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At Long Last, SNOW DYEING!

Snow dyeing is a fun way to spend a snow day! It can also be done with ice cubes, but I don't like to waste the cubes, and would rather take advantage of the fresh clean snow nature has left for me. So when the opportunity arises (here in NYC it's rarity) I take it!

This process will only work on cellulose fibers (cotton, hemp, linen, some rayons), as reactive dyes on silk and wool require heat. (Though if you want to try on silk and switch soda ash for citric acid, do so! Let me know how it goes!) Blends will work but the tone will be much much lighter as it will only be bonding the natural fiber in the blend.

Yeah! Snow Day!


Step 1, Wash your fabric. Essential, especially with heavier weight fabrics. You can leave it damp but wring out as much liquid as you can. If you're prepping ahead of time, and your fabric is dry, it can go into the soda ash that way, but leave soaking a bit longer so it has time to saturate.



Soak in soda ash. Now you always need to "activate" reactive dyes, but with each process you choose before, during, or after. I have gotten into doing it before hand, however I'll add at the end of this a few other options top play around with. The results will be slightly different for each variation.


Mix up a Soda Ash Soak Solution of 1 cup per gallon of warm water.  The more items you need to soak, the more water you'll need. I also, for this particular process, will add more soda ash, say an extra cup.  Soak fabric 10 minutes minimum with occasional stirring. Thicker fabrics will require longer than sheer. If I know I will have fresh snow in the morning, I will soak my fabric over night. Basically when the forecast says they're will be a snow dump, I start soaking.

While wearing rubber gloves, wring out the fabric well and do not rinse. (This Soak Solution keeps for a long time at room temperature in a closed container and can be reused to soak more fabric. So don't throw away. You'll probably want to dye again when you see the results!) 

Set up a dye area where you can lay your fabric above and collect the dye that drips below. I have seen other dyers placing items in a bucket, fabric/snow/dye. I find without having a space below to catch the dye and keep it separate from the fiber, the pieces get very muddy looking. 

But like I said before, every variation yields different results. Find the way that works for you!

I put these old shelving racks over tupperware so I can do a handful of pieces at a time. Other examples might be a cooling rack over a bin or placing a couple of bricks in your bucket. Anything that will raise the fabric off the bottom.

Lay out your fabric so it's not folded on itself and as even as you can make it, so the color ends up evenly dispersed.

Gather and get ready! Once you grab the snow times ticking. You should have gloves (both warm and rubber) and mask on. Never work with these dyes without a mask on. As stated in previous post, breathing in these powders can cause respiratory issues. Especially the way I'm showing you how to do this.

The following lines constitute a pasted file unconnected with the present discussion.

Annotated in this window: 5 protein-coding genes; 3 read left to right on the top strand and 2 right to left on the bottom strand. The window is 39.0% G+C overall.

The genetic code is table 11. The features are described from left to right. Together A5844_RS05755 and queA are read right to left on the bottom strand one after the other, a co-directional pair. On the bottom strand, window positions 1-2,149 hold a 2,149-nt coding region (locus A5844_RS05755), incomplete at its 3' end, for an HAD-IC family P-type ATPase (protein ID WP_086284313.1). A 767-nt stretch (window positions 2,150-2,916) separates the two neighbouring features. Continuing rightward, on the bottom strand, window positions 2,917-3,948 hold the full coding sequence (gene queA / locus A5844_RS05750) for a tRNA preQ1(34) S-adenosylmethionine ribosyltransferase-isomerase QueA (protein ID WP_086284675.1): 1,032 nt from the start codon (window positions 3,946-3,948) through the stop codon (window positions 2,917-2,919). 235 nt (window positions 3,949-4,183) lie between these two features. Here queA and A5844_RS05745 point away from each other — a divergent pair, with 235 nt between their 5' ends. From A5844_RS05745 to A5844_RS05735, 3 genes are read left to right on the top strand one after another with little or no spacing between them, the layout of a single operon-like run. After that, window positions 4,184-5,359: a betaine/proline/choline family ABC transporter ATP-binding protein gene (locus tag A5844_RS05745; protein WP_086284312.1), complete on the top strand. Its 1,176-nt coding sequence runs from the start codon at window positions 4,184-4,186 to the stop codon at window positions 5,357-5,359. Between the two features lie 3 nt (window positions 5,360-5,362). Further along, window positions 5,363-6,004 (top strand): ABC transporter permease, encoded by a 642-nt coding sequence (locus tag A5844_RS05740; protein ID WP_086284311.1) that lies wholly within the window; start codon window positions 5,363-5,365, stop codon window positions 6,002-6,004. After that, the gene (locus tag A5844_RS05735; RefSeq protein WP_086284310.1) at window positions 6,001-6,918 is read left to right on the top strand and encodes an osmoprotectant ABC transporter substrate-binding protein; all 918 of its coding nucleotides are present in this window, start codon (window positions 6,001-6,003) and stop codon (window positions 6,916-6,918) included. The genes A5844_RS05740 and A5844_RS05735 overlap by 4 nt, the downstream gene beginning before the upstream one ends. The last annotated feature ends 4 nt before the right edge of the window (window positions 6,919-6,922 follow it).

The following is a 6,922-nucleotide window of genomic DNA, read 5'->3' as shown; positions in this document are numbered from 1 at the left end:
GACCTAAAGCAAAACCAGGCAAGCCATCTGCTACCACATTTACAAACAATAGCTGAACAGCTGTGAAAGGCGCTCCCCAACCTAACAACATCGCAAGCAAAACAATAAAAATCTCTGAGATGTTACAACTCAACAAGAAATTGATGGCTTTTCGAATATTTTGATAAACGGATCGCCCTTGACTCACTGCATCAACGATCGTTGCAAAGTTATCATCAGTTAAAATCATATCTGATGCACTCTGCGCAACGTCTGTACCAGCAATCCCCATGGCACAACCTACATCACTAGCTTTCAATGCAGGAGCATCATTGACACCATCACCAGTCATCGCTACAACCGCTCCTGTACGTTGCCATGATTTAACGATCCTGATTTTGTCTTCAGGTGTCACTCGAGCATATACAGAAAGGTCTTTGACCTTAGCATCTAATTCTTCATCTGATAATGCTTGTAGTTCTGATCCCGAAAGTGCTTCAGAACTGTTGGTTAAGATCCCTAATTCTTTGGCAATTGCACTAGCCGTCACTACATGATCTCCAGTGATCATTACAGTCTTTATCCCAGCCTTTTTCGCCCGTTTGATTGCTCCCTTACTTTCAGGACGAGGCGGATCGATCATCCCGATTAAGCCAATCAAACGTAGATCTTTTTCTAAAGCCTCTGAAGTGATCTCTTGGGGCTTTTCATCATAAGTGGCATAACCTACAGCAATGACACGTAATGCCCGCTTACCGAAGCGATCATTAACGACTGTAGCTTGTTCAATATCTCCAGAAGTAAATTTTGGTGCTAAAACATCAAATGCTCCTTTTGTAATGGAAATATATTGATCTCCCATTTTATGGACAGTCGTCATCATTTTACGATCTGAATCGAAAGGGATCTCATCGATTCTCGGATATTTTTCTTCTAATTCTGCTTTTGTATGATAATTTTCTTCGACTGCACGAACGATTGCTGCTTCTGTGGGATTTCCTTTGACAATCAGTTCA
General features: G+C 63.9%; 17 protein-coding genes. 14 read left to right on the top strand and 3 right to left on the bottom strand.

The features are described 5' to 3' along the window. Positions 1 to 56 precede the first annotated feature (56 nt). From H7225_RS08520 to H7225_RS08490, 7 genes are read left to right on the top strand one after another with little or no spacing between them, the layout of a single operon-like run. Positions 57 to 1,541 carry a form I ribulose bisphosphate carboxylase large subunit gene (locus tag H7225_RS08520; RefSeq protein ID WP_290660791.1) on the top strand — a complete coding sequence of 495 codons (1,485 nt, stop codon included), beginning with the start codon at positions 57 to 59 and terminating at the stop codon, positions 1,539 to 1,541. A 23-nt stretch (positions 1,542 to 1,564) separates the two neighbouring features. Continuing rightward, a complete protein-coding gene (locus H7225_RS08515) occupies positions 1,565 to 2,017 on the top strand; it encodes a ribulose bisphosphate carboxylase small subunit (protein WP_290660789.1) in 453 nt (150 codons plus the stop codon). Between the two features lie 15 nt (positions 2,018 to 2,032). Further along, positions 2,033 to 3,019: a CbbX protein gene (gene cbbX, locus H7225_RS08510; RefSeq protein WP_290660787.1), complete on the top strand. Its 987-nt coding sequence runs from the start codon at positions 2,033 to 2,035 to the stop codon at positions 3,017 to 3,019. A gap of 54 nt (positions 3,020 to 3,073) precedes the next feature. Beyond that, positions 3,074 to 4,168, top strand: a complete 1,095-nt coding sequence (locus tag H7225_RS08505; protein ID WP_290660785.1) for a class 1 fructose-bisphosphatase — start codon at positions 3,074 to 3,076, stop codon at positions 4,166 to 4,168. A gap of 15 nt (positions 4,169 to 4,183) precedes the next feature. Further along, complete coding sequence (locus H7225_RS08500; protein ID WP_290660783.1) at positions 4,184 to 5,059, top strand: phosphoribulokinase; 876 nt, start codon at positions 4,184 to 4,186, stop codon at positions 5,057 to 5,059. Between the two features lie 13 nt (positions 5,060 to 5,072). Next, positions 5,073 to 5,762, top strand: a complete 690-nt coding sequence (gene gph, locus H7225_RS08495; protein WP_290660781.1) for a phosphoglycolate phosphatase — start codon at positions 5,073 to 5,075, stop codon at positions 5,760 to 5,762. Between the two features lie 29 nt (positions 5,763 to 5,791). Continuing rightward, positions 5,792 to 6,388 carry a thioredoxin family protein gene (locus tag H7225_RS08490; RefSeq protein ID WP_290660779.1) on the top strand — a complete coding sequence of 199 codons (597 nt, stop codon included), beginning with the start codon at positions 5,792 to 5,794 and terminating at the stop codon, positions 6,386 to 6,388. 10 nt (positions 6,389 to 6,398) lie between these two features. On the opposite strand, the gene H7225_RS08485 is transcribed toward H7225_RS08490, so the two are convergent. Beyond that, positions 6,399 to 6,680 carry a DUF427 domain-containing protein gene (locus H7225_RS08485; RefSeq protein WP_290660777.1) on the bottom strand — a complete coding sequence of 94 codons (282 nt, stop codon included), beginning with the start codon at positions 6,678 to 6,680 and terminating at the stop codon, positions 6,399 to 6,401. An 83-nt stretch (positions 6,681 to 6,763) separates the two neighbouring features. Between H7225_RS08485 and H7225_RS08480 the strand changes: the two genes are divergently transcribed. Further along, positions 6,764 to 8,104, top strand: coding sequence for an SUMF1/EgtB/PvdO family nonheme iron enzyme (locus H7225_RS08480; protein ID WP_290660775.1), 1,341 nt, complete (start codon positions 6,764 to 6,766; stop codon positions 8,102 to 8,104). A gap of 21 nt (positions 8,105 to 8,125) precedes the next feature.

Gather a good amount of clean (enough) snow! Having the warm gloves will help here and later.

Pick 2-3 colors of fiber reactive dyes, being aware of the color chart. Choosing more than that I find is over kill, and often results in just brown, but to each there own.

Also be aware that some colors are less saturated and vibrant than others, and don't work as well at lower temperatures. For instance black does better when you raise the temperature, so often you'll just get grey here. Ice blue is very light and will be over powered by other colors.  Then all these colors are basically mixtures of base colors, so you will see particles of many colors with this method I'm showing you.

Now I add the color right to the fabric. (I'll mention other options at the end) It is very very easy to go overboard here and be left with a mess. I use paint brushes to grab a tiny bit of powder and tap it over the piece. A little goes a long way, and I can not stress enough how important it is to wear a mask.

You'll now pile the snow up!

Pack it on carefully, sensing the way it will melt and fall so you don't waste any. 

The speed of the snow melting matters. My studio is pretty cold, which means it takes a little longer to melt. I feel pretty lucky that the snow will last the day or overnight. Too quickly and the colors don't blend enough. It needs a minimum of 1 hour to activate and often the colors aren't as vibrant. There's also issue if they don't melt at all. This dye once activated by the soda ash is limited to working for 24 hours only. If working outside, make sure it's warm enough for the snow to actually melt :-). Experiment with all this in mind. 


Once melted. It will look unimpressive. Don't worry!

Rinse lightly in cold water carefully. I rinse the three color themes separately. But if your soda ash ratio was proper, you really shouldn't see much bleeding.  


Then wash in hot bath of synthrapol. This special washing agent isolates dye particles are further reduces any bleeding and color running you may see.

A soak in fiber fix solution, also called retayne, is very helpful and reduces washing/water used.

Then a final rinse.


Then end results are so satisfying! Even when dry the colors really explode! 

Now to PRINT!

I chose to print my coneflower block on these guys. Check them out!

Some other options with adding color:

Add the snow atop the fabric, then the color to the snow. Either wetted or dry powder.

Add the color and soda ash powder atop the fabric, then the snow. Using ice cubes works a little better for this option.

Add as I write in the post and also add dye to the snow. I would add much less powder atop the fabric.

Every dyer finds the way that works best for them, it will all look differently. All just as good.


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